A.M. No. RTJ-09-2200, (formerly OCA I.P.I. No. 08-2834-RTJ),
April 2, 2014
ANTONIO M. LORENZANA, Complainant,
vs. JUDGE MA. CECILIA I. AUSTRIA, Regional Trial Court,
Branch 2, Batangas City, Respondent.
See - http://www.lawphil.net/judjuris/juri2014/apr2014/am_rtj-09-2200_2014.html
"x x x.
On the Ground of Impropriety
We are not unaware of the increasing prevalence of social networking sites in the Internet – a new medium through which more and more Filipinos communicate with each other.45 While judges are not prohibited from becoming members of and from taking part in social networking activities, we remind them that they do not thereby shed off their status as judges. They carry with them in cyberspace the same ethical responsibilities and duties that every judge is expected to follow in his/her everyday activities. It is in this light that we judge the respondent in the charge of impropriety when she posted her pictures in a manner viewable by the public.
Lest this rule be misunderstood, the New Code of Judicial Conduct does not prohibit a judge from joining or maintaining an account in a social networking site such as Friendster. Section 6, Canon 4 of the New Code of Judicial Conduct recognizes that judges, like any other citizen, are entitled to freedom of expression. This right "includes the freedom to hold opinions without interference and impart information and ideas through any media regardless of frontiers."46 Joining a social networking site is an exercise of one’s freedom of expression. The respondent judge’s act of joining Friendster is, therefore, per se not violative of the New Code of Judicial Conduct.
Section 6, Canon 4 of the New Code of Judicial Conduct, however, also imposes a correlative restriction on judges: in the exercise of their freedom of expression, they should always conduct themselves in a manner that preserves the dignity of the judicial office and the impartiality and independence of the Judiciary.
This rule reflects the general principle of propriety expected of judges in all of their activities, whether it be in the course of their judicial office or in their personal lives. In particular, Sections 1 and 2 of Canon 4 of the New Code of Judicial Conduct prohibit impropriety and even the appearance of impropriety in all of their activities:
SECTION 1. Judges shall avoid impropriety and the appearance of impropriety in all of their activities.
SECTION 2. As a subject of constant public scrutiny, judges must accept personal restrictions that might be viewed as burdensome by the ordinary citizen and should do so freely and willingly. In particular, judges shall conduct themselves in a way that is consistent with the dignity of the judicial office.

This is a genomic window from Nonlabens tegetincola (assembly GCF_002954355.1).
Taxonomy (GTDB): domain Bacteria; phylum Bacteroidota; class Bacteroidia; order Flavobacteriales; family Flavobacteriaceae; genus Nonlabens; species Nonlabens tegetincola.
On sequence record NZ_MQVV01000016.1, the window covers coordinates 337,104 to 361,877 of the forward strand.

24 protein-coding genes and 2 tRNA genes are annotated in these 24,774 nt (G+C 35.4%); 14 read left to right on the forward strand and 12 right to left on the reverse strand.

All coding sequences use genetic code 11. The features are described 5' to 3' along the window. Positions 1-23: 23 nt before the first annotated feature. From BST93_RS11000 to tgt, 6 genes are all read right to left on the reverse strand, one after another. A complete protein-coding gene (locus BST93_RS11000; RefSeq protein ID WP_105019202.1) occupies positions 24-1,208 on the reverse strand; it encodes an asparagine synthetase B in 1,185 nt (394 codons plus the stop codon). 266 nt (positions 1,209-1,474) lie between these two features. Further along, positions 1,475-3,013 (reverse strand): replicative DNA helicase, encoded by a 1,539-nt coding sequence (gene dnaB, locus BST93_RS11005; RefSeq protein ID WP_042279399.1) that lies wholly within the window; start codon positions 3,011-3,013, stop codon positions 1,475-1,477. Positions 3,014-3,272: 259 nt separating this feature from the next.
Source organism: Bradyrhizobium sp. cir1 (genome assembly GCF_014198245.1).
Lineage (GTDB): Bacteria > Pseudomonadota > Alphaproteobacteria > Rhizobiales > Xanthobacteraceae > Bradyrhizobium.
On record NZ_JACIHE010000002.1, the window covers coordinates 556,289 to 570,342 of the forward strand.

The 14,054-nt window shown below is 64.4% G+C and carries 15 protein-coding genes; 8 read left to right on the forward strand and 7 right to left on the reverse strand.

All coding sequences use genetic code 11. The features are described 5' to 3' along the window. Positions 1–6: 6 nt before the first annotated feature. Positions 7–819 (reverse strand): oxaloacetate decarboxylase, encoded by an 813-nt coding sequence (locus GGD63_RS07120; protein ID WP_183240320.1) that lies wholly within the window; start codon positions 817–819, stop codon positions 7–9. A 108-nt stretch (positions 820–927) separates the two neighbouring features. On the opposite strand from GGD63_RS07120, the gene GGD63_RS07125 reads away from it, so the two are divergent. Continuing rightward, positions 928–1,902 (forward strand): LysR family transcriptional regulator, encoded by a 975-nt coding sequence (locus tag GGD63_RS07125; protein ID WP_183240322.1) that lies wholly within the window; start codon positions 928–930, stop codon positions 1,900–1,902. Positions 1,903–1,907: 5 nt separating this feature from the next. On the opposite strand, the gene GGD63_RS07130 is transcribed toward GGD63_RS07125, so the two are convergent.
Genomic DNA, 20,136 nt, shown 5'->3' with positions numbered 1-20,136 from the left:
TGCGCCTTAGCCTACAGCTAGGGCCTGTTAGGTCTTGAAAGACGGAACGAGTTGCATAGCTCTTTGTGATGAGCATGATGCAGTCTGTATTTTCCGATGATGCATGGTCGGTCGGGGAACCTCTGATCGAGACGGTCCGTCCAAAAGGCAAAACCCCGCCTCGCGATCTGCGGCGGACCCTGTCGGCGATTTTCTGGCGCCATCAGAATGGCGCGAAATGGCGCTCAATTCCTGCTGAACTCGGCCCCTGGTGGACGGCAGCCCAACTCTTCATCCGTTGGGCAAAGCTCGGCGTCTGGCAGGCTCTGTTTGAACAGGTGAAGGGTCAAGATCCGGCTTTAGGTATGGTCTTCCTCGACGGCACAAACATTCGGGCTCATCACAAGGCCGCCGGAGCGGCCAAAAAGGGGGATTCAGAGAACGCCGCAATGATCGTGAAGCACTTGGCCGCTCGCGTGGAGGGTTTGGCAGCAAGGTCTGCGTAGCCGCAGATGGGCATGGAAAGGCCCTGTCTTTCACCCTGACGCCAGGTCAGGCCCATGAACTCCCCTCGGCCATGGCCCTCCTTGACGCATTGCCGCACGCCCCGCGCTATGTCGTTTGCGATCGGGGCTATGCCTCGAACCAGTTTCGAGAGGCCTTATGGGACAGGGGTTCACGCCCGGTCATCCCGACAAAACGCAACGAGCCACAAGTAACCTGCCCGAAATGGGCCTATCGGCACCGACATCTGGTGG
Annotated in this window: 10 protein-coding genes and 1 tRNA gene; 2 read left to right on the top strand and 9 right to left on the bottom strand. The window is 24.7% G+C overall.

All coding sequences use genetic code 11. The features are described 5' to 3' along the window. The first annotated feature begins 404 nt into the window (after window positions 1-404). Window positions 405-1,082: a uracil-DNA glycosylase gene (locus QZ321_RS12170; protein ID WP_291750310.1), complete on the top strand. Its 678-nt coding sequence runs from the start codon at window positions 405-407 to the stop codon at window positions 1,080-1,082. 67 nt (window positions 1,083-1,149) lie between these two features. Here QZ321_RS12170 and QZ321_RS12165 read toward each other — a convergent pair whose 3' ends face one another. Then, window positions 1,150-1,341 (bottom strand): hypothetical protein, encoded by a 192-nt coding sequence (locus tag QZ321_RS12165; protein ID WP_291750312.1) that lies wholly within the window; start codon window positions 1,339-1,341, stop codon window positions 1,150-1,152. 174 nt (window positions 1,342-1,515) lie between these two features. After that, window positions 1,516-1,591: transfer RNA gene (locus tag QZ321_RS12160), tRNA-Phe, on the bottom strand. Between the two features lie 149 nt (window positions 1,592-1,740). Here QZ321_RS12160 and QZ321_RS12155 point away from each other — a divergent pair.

Based on this provision, we hold that the respondent disregarded the propriety and appearance of propriety required of her when she posted Friendster photos of herself wearing an "off-shouldered" suggestive dress and made this available for public viewing.
To restate the rule: in communicating and socializing through social networks, judges must bear in mind that what they communicate – regardless of whether it is a personal matter or part of his or her judicial duties – creates and contributes to the people’s opinion not just of the judge but of the entire Judiciary of which he or she is a part. This is especially true when the posts the judge makes are viewable not only by his or her family and close friends, but by acquaintances and the general public.
Thus, it may be acceptable for the respondent to show a picture of herself in the attire she wore to her family and close friends, but when she made this picture available for public consumption, she placed herself in a situation where she, and the status she holds as a judge, may be the object of the public’s criticism and ridicule. The nature of cyber communications, particularly its speedy and wide-scale character, renders this rule necessary.
We are not also unaware that the respondent’s act of posting her photos would seem harmless and inoffensive had this act been done by an ordinary member of the public. As the visible personification of law and justice, however, judges are held to higher standards of conduct and thus must accordingly comport themselves.47
This exacting standard applies both to acts involving the judicial office and personal matters. The very nature of their functions requires behavior under exacting standards of morality, decency and propriety; both in the performance of their duties and their daily personal lives, they should be beyond reproach.48 Judges necessarily accept this standard of conduct when they take their oath of office as magistrates.
x x x."